Expert Forum: Cyber Security Risks Facing FII and Mitigation Strategies
August 22, 2022
By Adolph Barclift, Chief Information Security Officer at Five Star Bank
According to IBM’s Cost of a Data Breach 2021 report, the average cost of a major cybersecurity incident to a business or organization is more than $4 million.
That’s a staggering number, but it puts the importance of information security for businesses and organizations under the spotlight—and attached to blaring sirens and alarms—that this problem deserves. In my more than 20 years as a cybersecurity professional, I’ve seen the banking industry become a prime target for external threats such as credential-stuffing, phishing, and ransomware attacks. Digital banking and banking as a service (BaaS) initiatives have greatly increased the attack surface of foreign investing funds (or FII), and are now facing threats that are often interconnected—and will persist for the foreseeable future.
But as a whole, properly managing information security is about making connections between various events to see the relationships. To do this, you need to understand the threats, how they can become interconnected, and how this interconnection could wreak havoc on your business or organization.
Here is an exploration of main threats commonly encountered, and why defending against each should be made a priority for your operations.
Devised as detrimental software to block access to a computer system and elicit a financial ransom from those affected, ransomware continues to act as an effective tool for informational security disruption. These malware maneuvers doubled from 2020 to 2021, and for banks specifically, attacks on partners pose nearly the same risk (from a data export perspective) as an in-person attack on the bank itself.
Over the years, the use of ransomware has gained popularity by perpetrators because of the ease of purchase, use, low cost, and generation of desired payout. According to a recent data breach investigation report from Verizon, these attacks represent 64% of all malware incidents reported. Virtually anyone can initiate a ransomware attack that could pay for itself in a single attempt if they can obtain valid access to a victim’s operating system—which is typically done via the next theat.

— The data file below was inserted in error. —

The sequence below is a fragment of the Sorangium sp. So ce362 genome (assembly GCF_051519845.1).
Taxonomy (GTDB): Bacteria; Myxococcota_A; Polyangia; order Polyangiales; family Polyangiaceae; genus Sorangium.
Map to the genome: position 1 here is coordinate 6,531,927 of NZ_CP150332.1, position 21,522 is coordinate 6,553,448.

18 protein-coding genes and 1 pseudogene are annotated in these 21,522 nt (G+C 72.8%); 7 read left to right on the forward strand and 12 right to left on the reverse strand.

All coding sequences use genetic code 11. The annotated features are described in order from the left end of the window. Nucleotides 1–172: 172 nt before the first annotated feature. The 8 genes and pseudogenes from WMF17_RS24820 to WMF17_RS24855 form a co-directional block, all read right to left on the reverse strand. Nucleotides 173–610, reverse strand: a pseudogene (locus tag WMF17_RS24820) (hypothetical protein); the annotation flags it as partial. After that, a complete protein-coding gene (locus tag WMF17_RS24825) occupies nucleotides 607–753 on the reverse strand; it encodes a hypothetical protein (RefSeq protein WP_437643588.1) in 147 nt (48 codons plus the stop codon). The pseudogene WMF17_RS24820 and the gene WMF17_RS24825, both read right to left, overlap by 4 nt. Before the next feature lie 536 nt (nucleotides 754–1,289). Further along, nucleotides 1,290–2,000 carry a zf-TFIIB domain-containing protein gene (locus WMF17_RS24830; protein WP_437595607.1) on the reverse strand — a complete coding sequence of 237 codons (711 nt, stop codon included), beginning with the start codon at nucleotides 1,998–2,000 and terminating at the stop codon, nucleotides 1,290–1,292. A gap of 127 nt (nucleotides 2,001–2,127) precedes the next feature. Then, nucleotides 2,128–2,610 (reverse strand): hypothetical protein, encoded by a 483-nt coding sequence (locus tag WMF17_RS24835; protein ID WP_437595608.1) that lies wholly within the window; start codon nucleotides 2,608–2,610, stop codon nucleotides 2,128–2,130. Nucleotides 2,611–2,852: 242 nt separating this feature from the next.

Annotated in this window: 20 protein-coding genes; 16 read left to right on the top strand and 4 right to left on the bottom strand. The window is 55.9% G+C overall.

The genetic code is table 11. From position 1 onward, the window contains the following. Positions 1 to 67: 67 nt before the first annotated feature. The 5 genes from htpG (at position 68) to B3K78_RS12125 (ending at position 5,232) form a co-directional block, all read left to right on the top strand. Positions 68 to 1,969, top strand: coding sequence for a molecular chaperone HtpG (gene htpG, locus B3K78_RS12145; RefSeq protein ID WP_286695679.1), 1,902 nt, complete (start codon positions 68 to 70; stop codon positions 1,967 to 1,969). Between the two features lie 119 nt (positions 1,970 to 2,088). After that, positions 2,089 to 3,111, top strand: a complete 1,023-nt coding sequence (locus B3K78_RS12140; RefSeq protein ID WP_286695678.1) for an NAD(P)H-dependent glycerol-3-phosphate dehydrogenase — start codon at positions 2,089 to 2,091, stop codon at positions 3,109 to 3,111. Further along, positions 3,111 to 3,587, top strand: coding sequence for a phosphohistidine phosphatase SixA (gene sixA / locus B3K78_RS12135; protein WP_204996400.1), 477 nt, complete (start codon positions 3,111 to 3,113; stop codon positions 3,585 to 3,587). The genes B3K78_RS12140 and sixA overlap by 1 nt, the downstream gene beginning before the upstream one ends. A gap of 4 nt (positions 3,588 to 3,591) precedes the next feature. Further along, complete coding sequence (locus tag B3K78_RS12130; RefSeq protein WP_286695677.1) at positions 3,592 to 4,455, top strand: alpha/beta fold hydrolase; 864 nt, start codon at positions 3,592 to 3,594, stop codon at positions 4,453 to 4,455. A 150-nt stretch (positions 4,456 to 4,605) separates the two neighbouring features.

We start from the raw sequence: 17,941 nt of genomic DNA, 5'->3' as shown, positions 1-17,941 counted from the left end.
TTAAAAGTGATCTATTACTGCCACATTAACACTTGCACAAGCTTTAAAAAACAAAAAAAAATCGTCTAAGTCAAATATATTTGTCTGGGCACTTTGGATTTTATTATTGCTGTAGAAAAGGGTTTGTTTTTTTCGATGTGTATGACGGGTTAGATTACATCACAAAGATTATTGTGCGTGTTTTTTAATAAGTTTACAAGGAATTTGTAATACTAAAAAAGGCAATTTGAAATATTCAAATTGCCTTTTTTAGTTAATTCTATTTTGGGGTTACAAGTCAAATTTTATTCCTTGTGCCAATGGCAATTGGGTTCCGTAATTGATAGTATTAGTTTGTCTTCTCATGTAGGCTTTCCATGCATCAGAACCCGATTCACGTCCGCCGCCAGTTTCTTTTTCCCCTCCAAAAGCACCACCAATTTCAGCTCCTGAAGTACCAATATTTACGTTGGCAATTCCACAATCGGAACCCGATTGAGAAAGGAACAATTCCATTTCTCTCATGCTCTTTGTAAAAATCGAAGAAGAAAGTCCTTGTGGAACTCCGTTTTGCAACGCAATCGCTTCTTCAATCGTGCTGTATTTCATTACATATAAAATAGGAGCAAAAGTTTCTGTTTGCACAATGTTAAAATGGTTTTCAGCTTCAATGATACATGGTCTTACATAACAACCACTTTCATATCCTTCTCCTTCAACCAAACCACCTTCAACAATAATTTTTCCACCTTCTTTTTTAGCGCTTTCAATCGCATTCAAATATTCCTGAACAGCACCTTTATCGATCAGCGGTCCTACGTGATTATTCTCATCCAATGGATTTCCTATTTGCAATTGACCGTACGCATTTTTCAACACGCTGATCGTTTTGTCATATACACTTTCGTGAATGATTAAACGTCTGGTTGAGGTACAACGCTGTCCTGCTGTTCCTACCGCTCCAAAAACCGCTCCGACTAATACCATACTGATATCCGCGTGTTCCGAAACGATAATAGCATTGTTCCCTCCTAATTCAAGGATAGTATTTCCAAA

Phishing attacks—typically through SMS or email—are generated to gain an entry point into the organization, compromise the credentials of both the target and those who the target interacts with, and are the root of all evil as it relates to cybersecurity risks. The reason is simple; it’s far easier to exploit a person and capture data than it is to exploit a hardened operating system on a physical device. This is often done by impersonating a senior official within an organization (such as the CEO or CAO), a trusted vendor, or customer.
A recent report in the New York Times revealed more than 11 billion scam texts were sent in March 2022 alone; and these messages are simple to produce and cheap to deliver at a scale that makes them extremely effective. And unfortunately, attacks are becoming easier and more effective, thanks to the growth of AI-as-a-Service (AIaaS). This makes the need for vigilant defense and awareness more vital than ever.
From effective phishing expeditions comes employees with compromised credentials, and presents yet another imperative cybersecurity risk.
As detailed above, compromised credentials are the launch point for cyber-attacks. It’s the basis by which most malicious activities occur, including scanning of file shares, new account creation, payroll, and access to other systems. Customers or members whose personal and payment information is accessed poses a dual threat to the businesses and organizations infiltrated by phishing perpetrators, compromising the individuals and the company.
In all cases, the objective is to move up the information value chain to access higher-value assets. But with more than 290 million victims of these attacks in 2021 alone, it’s a problem that threatens everyone, regardless of position or affluence.
Shortage of Cybersecurity Skills
Cybersecurity roles in any organization require a unique combination of skills, including knowledge of computer architectures, understanding of computer operating systems and their administration, and an expert familiarity with networking, email, and messaging formats.
These skills are critical in banks, specifically—but unfortunately, individuals who boast these skills are currently at a premium. According to a recent report by cybersecurity firm Trellix, nearly a third of the cybersecurity workforce is planning to leave the industry in the near future, creating a dearth of needed professionals as the threat of attacks becomes more sophisticated and grows at a frightening rate. That same report detailed that 85% of polled organizations claimed a workforce shortage is impacting their ability to secure their IT systems and networks.
Globally, there are 3.5 million unfilled cybersecurity jobs, with about half a million unfilled in the U.S. This problem can’t be alleviated overnight, but training and recruitment for these positions needs to be addressed as urgently as any cybersecurity threat.
About the Author
Adolph Barclift joined Five Star Bank as its Chief Information Security Officer (CISO) in 2020, and now serves as subject matter expert responsible for the development and delivery of a comprehensive information and cybersecurity program protecting the bank’s assets, employees, and customers.
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